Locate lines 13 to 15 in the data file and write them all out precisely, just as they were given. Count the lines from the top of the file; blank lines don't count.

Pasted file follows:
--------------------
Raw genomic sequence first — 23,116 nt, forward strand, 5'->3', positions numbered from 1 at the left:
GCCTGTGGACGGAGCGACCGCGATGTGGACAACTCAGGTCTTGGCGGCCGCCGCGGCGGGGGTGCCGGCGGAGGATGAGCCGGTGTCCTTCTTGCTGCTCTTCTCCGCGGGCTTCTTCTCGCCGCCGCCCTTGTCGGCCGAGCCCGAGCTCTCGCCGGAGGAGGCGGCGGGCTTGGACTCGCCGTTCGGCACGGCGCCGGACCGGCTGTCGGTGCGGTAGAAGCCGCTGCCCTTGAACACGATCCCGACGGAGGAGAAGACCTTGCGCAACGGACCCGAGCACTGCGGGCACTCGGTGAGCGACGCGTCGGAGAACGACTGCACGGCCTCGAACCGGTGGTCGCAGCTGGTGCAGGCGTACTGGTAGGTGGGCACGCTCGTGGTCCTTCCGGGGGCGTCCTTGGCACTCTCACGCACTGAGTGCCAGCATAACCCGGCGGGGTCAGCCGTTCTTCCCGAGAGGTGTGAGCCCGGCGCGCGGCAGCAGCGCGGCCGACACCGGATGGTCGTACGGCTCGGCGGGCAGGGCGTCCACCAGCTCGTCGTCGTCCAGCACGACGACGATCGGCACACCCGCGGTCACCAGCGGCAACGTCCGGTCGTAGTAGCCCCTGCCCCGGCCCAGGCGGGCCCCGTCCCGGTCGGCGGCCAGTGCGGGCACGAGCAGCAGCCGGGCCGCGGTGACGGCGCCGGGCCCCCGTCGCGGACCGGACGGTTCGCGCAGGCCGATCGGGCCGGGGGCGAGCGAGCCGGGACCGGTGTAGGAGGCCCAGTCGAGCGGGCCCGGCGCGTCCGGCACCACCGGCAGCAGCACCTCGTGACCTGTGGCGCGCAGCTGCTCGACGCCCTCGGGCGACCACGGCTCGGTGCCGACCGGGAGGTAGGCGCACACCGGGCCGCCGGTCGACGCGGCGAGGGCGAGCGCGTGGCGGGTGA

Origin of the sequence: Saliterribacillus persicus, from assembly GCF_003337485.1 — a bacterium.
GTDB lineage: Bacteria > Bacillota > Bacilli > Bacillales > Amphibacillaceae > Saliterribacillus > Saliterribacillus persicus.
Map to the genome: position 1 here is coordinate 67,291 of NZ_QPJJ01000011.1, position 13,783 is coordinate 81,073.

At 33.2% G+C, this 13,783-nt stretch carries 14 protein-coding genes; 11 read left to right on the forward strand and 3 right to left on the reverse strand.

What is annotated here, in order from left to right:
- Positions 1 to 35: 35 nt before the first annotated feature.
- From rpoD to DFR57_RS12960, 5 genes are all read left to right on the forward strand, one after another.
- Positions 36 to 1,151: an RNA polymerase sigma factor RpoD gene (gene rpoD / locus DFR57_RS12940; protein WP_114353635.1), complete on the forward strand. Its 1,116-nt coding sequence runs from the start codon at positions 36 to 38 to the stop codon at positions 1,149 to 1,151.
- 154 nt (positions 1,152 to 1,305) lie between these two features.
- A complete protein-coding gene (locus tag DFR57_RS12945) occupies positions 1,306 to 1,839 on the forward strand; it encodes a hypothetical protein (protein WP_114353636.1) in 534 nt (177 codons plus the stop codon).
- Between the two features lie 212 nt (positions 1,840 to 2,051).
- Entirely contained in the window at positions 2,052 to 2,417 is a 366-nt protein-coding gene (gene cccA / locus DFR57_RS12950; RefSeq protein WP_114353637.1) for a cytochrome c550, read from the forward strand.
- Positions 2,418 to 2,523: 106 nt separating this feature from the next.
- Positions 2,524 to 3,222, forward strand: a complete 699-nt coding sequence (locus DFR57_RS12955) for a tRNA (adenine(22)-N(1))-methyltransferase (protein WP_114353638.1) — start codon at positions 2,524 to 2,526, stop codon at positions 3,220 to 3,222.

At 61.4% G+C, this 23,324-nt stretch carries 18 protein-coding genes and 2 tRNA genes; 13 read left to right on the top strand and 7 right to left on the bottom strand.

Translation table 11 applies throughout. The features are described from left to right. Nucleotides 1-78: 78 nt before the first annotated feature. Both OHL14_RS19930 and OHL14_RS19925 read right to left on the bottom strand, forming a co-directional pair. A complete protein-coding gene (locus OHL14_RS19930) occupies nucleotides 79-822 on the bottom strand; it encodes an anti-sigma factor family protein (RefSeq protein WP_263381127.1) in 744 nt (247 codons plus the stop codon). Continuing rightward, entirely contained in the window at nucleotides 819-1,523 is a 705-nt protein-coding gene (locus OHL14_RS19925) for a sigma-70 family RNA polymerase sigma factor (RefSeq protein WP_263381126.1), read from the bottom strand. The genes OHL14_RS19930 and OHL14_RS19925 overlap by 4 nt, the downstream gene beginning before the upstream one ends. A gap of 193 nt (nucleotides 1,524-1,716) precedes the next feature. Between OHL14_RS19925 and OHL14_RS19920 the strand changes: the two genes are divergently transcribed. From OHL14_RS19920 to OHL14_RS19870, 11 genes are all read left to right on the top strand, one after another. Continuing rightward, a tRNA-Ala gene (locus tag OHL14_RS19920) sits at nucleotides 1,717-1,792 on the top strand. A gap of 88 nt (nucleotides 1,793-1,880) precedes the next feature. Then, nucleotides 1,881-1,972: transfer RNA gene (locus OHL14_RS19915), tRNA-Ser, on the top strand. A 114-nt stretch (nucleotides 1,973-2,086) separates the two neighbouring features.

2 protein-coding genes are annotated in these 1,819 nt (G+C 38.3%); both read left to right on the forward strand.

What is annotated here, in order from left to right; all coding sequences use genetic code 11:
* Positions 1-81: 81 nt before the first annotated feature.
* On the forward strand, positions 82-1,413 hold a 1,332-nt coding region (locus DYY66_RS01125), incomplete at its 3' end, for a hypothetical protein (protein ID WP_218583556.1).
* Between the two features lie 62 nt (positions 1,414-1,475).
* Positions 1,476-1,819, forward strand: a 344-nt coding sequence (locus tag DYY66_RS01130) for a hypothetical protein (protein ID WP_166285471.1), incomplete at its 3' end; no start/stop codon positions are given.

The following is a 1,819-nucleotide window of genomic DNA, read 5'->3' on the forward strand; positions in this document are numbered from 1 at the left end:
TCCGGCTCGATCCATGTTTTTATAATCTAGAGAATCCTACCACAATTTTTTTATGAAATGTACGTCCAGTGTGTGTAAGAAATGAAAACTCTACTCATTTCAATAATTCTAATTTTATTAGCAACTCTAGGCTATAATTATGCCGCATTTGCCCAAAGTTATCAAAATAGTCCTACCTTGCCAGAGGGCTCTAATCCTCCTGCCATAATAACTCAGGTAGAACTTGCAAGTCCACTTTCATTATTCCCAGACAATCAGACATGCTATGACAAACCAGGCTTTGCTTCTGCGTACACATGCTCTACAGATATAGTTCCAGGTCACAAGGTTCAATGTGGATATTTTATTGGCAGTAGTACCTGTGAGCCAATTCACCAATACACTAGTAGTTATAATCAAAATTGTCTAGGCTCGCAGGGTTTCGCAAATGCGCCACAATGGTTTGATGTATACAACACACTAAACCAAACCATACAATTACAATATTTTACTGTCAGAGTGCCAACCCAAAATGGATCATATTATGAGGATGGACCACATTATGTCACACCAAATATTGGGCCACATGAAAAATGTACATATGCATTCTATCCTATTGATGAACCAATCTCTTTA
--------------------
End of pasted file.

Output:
- Between the two features lie 212 nt (positions 1,840 to 2,051).
- Entirely contained in the window at positions 2,052 to 2,417 is a 366-nt protein-coding gene (gene cccA / locus DFR57_RS12950; RefSeq protein WP_114353637.1) for a cytochrome c550, read from the forward strand.
- Positions 2,418 to 2,523: 106 nt separating this feature from the next.